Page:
Quick Quack Quentin/How Many Legs?

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Quick Quack Quentin
Kes Gr y and Jim Field
Hodder Children’s Books
Did you spot the deliberate mistake in the author’s name? It – or rather a missing A – is really key to the whole sorry situation in this hilarious book from the Field/Gray dream team that all begins when a duck, a duck whose ‘Quack’ has become a mere ‘Qu ck!’, consults a doctor about the distressing condition. But although quick with his diagnosis “… your QUACK has lost it’s a.” said doctor is unable to prescribe anything. So off goes Quentin to the FARM to see if any of the animals can help. They try their best: DOG offers his O, HEN her E, PIG his I and BULL a U

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but none of these sound appropriately duck-like.
Quentin’s next stop is the ZOO – a couple of OOs perhaps? On second thoughts maybe not, but perhaps there might be an animal with a spare A therein.
All the animals are sympathetic but part with an A – not likely! The APES don’t want to be PES.
The SNAKES don’t want to be SNKES nor the CAMELS CMELS. The PARROTS have no intention of becoming PRROTS and those PANDAS don’t want to be PNDAS or even PANDS.

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Poor Quentin, seems he’s stuck with that QUCK or is he? What’s this strange looking creature saying he has a spare A …

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A quacking read aloud, a fun introduction to vowels and a brilliant way of showing children they need to be flexible in their approach to letters and sounds. In my book it doesn’t quite beat Oi Frog! but it comes pretty darn close: those animal expressions are something else.

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How Many Legs!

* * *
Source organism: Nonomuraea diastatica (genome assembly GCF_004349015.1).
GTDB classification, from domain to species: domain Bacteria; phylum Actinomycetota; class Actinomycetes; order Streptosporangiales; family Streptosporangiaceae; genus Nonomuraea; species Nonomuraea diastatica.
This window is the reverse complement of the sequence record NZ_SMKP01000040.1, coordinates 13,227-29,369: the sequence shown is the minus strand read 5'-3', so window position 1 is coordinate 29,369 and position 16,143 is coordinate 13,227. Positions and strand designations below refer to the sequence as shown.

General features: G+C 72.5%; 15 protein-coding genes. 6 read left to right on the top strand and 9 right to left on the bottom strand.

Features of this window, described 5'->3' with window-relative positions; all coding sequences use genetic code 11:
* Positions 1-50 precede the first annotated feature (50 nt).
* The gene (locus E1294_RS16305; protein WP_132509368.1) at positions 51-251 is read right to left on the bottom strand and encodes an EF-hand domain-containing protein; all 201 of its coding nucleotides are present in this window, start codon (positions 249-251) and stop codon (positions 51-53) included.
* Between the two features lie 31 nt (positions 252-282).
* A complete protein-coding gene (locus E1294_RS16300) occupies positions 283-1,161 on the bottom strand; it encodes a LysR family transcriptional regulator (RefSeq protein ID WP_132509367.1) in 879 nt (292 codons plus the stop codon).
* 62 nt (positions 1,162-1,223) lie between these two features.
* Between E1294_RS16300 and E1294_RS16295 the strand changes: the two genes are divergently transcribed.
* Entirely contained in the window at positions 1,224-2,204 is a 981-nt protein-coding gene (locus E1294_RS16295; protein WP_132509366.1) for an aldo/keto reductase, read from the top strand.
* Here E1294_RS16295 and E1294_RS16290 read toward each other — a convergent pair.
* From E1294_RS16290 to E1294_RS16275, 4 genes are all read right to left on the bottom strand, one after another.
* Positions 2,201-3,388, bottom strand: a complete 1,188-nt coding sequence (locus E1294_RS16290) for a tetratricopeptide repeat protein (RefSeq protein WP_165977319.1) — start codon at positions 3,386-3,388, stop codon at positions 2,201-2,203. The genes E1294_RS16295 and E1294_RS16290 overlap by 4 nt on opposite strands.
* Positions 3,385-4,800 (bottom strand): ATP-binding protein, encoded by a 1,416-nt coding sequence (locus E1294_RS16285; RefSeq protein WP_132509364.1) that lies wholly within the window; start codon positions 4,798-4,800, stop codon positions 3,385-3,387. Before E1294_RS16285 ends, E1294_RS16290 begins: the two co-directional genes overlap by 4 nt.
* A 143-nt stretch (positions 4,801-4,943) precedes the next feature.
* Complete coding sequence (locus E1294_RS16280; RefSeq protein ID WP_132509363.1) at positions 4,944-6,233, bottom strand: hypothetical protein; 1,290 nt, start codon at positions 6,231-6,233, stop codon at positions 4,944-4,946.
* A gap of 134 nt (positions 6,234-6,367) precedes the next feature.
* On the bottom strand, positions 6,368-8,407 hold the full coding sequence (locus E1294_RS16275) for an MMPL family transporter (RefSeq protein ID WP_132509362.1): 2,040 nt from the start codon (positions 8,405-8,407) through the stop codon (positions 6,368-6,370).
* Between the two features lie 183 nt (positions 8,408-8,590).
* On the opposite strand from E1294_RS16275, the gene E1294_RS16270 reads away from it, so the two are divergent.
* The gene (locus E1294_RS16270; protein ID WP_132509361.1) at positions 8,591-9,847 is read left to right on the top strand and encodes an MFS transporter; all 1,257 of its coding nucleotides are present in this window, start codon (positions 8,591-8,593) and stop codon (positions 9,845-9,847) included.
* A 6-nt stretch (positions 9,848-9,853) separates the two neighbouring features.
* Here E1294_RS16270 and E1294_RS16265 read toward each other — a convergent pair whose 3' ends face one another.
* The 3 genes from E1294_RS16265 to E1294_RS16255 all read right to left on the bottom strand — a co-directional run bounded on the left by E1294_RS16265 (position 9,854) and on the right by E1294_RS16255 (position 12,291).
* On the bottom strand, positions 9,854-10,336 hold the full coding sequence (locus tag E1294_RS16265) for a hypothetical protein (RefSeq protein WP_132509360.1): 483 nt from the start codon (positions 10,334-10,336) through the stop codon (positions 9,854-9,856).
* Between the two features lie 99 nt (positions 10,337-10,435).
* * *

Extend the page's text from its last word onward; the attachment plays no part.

Kes Gray and Jim Field
Hodder Children’s Books
What begins as a simple question from the boy narrator of this picture book from the hugely talented Field and Gray “How many legs would there be if in this room there was only me?” gradually turns into a chaotic and riotous romp of a party as one after another animal crashes onto the scene at every turn of the page.

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Did I say another animal? Make that more than one on occasion …

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And just when you think it can’t get more crazy, this happens …

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With the addition of a slug, a snail, a maggot and a centipede just to name a few of the gate-crashers keeping up a leg count is pretty tricky.

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In fact I wouldn’t recommend trying it on a first reading – just enjoy the fun and leave computation till afterwards; and anyway the host reveals the answer to the leg question as he deals with the after- party chaos on the final page.
With wonderfully wacky guests splendidly attired, and scenes full of delightfully exuberant eccentricities, this book now out in paperback, is a cracker.

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